Ride quality can be reduced by fatigue, dehydration, glycogen depletion, home stress, lack of sleep, or excessive heat, among other factors. One common cause of reduced ride quality is too much intensity compared to recovery. Most riders with decent recovery can handle one or two days per week of going harder than base pace to the point of fatigue, once they have developed aerobic fitness and recovery ability. More than that, week after week, will wear down the vast majority of riders, even pros. That’s why it’s important to avoid the temptation to test yourself or compete on every ride.
There’s an old saying that if you never go slow, you can never go really fast. Going fast requires being on a good day, and being on a good day requires being fed and hydrated, caught up on sleep and recovered from previous workouts. That requires recovery days that are really easy.
If you train daily and every workout is long enough or hard enough to leave you fatigued for more than a day, you can never do high-quality work. Generally, the perfect endurance workout leaves you just tired enough that you can be back to 100% the next day or the day after. Learning to back off when you have reached just that level of fatigue rather than burying yourself is a real challenge, especially if you tend to fall into the competition trap. Some workouts need to be easy so that others can be hard. Otherwise one ends up going medium all the time and not getting close to one’s potential. Many riders know this intellectually, but have difficulty acting on it in real life.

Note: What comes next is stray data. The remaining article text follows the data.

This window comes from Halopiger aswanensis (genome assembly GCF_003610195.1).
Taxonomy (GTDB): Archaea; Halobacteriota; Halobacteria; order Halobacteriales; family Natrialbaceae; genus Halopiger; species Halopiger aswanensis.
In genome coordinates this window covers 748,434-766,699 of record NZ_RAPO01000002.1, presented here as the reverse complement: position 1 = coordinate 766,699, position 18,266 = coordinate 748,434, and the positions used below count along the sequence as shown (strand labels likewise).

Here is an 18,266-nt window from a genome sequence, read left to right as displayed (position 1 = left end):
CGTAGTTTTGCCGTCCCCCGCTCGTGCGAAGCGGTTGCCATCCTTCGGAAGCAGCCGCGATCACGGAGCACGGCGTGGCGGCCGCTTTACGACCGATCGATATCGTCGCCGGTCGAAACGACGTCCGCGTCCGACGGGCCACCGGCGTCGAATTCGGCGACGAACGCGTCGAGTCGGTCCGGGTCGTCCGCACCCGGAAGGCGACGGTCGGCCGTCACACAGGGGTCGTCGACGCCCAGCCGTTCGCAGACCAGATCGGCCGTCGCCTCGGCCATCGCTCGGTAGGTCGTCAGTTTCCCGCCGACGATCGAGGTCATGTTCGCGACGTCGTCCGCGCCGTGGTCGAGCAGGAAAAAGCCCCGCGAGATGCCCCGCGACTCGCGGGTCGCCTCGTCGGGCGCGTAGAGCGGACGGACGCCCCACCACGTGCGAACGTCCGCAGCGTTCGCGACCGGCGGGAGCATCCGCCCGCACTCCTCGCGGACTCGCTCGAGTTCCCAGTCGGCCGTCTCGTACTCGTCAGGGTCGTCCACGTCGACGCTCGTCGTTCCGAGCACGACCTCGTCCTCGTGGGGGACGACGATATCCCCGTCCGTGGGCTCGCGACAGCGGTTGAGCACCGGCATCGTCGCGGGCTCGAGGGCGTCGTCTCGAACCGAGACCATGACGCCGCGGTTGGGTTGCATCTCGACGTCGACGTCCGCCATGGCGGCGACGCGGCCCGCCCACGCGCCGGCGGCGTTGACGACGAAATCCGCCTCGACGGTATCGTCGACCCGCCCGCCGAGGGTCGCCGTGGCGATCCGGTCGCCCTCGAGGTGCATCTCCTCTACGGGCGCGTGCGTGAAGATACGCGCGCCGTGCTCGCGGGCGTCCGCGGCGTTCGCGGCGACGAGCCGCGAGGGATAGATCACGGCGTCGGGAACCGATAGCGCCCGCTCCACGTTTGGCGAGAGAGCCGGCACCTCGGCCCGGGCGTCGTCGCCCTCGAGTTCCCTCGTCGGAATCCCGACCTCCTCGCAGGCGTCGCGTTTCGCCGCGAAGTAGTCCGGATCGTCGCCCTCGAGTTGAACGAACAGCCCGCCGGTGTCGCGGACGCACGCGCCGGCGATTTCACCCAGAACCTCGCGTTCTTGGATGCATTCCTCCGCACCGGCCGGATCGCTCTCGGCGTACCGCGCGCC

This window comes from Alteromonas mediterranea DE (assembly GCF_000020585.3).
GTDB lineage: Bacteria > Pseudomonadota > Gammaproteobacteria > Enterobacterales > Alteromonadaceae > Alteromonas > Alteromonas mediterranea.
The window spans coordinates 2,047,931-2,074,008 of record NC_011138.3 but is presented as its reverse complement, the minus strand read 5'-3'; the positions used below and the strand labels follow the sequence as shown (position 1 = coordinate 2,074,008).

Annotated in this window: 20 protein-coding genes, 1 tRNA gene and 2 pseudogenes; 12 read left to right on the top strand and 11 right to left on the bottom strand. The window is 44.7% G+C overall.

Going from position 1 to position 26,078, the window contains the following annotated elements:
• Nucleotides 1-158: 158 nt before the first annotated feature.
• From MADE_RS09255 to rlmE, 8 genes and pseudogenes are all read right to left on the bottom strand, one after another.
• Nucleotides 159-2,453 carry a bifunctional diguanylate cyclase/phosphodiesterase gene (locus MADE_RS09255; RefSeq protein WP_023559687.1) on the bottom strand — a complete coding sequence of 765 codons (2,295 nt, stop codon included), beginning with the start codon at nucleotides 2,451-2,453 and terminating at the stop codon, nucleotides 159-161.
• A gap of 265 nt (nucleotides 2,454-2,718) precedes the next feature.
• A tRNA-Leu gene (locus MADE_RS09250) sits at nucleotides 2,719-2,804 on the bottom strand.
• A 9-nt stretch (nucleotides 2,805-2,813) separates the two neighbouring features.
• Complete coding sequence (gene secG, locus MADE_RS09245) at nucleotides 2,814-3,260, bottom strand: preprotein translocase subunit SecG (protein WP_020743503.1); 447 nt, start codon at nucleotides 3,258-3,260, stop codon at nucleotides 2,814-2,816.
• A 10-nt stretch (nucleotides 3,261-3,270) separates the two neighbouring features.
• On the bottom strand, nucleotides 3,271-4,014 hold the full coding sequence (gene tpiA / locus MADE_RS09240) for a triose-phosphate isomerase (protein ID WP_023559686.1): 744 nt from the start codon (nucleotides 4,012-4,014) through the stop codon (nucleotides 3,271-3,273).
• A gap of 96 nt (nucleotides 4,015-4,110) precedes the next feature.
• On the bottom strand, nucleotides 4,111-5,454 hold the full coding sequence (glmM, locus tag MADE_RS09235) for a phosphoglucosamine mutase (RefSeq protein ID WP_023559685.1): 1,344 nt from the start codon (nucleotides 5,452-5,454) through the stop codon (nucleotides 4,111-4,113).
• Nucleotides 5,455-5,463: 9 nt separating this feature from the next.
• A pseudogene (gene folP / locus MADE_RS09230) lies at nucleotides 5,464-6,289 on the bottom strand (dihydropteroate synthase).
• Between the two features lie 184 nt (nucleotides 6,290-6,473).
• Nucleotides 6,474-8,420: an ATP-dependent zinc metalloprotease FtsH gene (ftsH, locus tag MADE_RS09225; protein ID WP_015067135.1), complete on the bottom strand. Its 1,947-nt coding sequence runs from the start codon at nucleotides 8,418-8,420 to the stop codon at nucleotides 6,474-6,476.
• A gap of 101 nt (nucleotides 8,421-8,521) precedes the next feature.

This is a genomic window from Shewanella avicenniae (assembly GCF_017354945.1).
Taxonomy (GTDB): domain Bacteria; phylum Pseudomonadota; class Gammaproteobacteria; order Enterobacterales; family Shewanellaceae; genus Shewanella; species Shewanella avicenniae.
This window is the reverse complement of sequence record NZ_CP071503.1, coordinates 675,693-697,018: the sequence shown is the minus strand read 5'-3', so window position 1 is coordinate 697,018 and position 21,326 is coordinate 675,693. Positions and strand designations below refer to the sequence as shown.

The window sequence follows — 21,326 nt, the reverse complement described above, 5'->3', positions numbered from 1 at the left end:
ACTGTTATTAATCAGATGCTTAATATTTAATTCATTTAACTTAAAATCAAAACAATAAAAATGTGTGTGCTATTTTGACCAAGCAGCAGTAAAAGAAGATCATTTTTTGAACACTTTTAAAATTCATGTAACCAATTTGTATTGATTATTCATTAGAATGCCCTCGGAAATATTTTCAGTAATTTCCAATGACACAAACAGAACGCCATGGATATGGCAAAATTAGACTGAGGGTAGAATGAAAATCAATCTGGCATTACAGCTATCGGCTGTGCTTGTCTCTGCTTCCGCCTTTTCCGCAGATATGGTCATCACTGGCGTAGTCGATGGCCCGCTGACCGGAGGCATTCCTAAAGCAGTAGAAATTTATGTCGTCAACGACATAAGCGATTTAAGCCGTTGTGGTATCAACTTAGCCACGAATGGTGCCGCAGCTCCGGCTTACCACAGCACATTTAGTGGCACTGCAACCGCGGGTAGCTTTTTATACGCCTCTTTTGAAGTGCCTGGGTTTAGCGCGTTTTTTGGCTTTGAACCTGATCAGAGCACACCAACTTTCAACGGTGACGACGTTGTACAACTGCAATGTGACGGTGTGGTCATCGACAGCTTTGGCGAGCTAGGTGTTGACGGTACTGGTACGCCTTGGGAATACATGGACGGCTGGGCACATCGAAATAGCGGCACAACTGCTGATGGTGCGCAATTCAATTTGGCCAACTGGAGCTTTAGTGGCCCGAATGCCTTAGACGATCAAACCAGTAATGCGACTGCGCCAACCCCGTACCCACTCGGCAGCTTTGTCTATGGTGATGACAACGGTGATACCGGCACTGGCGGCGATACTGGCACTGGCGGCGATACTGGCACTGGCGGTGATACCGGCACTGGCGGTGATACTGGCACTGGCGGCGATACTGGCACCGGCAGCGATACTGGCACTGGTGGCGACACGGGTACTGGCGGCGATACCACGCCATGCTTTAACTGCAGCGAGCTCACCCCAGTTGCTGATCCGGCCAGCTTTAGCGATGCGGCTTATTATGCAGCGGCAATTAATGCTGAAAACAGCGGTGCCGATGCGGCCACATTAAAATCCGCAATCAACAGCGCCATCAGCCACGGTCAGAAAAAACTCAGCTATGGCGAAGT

The Brain Switch
Years ago a local pro told me his theory that cyclists have a switch between their legs that turns off their brain when it is pressed, as by sitting on a saddle. Even though they start each day with a goal for training or each race with a tactical plan, once riders are on the bike, all bets are off. In the heat of the moment, the plan is often forgotten.
What can you do to reduce the chance of your plan going out the window once you are pedaling? At some level, it’s a question of discipline. You need to be able do the right thing now to get what you want later. On another level, there are some common triggers that cause riders to forget their plans and ride hard, compromising later training and racing. For most riders, avoiding the triggers allows riding with better discipline and better results.
Triggers for Poor Training
Most triggers for over-enthusiastic training relate to competition, either with others or with oneself. If you sometimes train harder than you know you should, don’t back off when appropriate, or have trouble keeping your efforts under control, being aware of your competitive triggers can help you avoid being controlled by them.